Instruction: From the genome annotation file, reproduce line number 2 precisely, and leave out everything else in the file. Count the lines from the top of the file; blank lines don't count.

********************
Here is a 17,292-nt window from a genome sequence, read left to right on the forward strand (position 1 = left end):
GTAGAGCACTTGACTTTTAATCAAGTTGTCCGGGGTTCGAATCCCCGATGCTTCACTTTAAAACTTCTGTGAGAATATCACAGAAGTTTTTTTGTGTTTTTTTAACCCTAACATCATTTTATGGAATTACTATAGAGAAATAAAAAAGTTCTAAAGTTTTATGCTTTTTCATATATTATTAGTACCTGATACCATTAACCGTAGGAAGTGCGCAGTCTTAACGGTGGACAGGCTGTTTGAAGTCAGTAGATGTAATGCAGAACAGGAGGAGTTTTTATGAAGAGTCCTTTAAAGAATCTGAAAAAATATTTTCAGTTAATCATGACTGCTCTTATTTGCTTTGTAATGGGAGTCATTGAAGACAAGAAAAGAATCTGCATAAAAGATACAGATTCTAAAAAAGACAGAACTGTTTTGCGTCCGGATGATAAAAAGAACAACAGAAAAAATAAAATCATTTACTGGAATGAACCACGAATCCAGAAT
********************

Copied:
GTAGAGCACTTGACTTTTAATCAAGTTGTCCGGGGTTCGAATCCCCGATGCTTCACTTTAAAACTTCTGTGAGAATATCACAGAAGTTTTTTTGTGTTTTTTTAACCCTAACATCATTTTATGGAATTACTATAGAGAAATAAAAAAGTTCTAAAGTTTTATGCTTTTTCATATATTATTAGTACCTGATACCATTAACCGTAGGAAGTGCGCAGTCTTAACGGTGGACAGGCTGTTTGAAGTCAGTAGATGTAATGCAGAACAGGAGGAGTTTTTATGAAGAGTCCTTTAAAGAATCTGAAAAAATATTTTCAGTTAATCATGACTGCTCTTATTTGCTTTGTAATGGGAGTCATTGAAGACAAGAAAAGAATCTGCATAAAAGATACAGATTCTAAAAAAGACAGAACTGTTTTGCGTCCGGATGATAAAAAGAACAACAGAAAAAATAAAATCATTTACTGGAATGAACCACGAATCCAGAAT